Chopin presents many different issues, one of which is the idea that it is not just men who are contributing to the negative aspects of women’s lives, but also women themselves. Edna, the protagonist who feels restricted by the gender stereotypes, views the typical woman as ‘women who idolized their children, worshipped their husbands, and esteemed it a holy privilege to efface themselves as individuals’2, a view far more complex than simply being ‘feminist’ or anti-sexist, as it looks into more remote regions for answers and looks beyond blaming any particular aspect, but rather presents possibilities.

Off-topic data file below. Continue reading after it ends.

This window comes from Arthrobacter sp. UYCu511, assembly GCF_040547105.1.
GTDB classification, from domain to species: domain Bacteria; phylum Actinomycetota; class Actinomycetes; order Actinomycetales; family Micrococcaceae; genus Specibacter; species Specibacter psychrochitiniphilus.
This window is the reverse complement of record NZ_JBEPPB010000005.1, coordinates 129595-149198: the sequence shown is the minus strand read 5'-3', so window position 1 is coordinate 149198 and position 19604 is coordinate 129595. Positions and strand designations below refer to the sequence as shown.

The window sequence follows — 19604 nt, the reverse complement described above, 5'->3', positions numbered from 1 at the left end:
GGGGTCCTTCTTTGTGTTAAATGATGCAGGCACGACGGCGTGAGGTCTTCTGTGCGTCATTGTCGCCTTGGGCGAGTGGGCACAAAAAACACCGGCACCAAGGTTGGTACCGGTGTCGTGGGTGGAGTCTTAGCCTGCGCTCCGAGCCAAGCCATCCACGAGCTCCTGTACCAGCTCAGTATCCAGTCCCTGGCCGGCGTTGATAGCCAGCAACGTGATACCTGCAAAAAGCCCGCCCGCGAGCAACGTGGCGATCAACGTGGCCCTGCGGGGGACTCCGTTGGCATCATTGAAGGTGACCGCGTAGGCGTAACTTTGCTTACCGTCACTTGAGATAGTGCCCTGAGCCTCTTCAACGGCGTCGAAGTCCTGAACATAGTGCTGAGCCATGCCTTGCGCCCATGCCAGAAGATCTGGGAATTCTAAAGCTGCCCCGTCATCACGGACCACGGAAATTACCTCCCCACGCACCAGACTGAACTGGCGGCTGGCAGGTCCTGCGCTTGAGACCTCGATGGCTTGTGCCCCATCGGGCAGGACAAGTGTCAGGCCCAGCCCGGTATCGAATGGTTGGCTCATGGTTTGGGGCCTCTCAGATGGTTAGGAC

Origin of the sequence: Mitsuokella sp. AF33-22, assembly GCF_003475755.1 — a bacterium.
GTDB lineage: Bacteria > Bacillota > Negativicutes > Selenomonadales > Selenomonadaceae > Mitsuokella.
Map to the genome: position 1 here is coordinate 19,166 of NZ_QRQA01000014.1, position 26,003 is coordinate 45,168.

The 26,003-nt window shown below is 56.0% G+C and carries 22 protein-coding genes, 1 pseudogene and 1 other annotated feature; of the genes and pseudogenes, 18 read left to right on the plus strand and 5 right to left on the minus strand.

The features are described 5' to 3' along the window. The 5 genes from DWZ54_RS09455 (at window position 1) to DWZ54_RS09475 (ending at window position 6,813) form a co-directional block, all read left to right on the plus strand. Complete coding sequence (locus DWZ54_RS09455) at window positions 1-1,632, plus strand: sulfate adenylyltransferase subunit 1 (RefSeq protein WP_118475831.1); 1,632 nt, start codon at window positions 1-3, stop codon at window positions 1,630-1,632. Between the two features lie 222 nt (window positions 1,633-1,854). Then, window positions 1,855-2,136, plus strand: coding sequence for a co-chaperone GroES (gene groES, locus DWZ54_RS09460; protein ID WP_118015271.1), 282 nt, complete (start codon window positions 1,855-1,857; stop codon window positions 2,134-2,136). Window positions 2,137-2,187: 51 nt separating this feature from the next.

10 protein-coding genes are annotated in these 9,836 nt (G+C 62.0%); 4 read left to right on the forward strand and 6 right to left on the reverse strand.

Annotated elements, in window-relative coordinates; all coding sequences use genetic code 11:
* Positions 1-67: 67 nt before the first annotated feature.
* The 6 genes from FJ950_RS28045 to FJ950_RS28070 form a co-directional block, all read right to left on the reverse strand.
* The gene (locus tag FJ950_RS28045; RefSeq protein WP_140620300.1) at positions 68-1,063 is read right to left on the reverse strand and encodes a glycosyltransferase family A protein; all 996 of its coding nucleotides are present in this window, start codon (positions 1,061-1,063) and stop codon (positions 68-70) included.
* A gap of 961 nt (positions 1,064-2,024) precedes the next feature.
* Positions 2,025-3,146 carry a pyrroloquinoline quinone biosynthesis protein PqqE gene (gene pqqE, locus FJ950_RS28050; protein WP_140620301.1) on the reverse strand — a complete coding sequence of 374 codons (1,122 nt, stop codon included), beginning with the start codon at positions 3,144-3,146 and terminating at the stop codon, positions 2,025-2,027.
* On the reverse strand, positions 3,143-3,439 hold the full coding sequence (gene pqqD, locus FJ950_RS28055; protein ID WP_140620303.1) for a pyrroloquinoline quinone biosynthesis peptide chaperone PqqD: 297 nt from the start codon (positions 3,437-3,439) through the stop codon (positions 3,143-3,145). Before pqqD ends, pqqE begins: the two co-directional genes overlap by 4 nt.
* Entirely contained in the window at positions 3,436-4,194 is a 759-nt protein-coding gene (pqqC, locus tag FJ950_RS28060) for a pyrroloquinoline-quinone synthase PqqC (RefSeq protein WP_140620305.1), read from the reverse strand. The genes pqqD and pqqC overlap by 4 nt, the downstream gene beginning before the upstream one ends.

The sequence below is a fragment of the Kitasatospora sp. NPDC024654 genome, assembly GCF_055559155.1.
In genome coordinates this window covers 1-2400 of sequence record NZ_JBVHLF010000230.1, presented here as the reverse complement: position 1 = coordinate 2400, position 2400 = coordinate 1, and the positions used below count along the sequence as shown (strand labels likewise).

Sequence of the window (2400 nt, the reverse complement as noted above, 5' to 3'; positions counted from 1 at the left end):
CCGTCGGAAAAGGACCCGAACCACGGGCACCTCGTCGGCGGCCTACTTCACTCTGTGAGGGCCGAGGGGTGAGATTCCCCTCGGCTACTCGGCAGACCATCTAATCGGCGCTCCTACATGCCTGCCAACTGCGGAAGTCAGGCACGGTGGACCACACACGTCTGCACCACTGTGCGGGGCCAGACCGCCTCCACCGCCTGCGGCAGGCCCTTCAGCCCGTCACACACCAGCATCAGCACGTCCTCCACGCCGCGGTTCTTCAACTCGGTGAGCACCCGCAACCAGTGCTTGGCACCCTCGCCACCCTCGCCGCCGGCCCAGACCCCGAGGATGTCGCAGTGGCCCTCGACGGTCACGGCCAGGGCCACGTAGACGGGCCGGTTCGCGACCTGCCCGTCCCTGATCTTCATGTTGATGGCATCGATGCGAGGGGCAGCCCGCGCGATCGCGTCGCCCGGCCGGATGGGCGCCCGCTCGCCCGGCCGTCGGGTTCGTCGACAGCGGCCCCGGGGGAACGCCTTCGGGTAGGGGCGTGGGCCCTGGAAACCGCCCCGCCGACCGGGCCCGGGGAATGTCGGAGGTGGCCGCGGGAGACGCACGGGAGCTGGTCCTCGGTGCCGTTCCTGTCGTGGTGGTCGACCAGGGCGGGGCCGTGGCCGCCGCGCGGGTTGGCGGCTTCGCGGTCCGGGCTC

The novel is largely based around Edna’s escape from the conventions she sees these women as being both unable and unwilling to break out of. She is alone in her struggle and even finds herself outgrowing the only other woman she could confide in, her friend Madame Ratignolle, who she eventually feels ‘commiseration for’ and thinks it ‘a pity for that colourless existence’3. In this sense, we can pick up on the idea that the text makes us question our own essentialist ideas of Gender in that it is an exploration of these gender divisions, considering and presenting a range of problems rather than blaming one aspect, which would not enable the reader to think for themselves.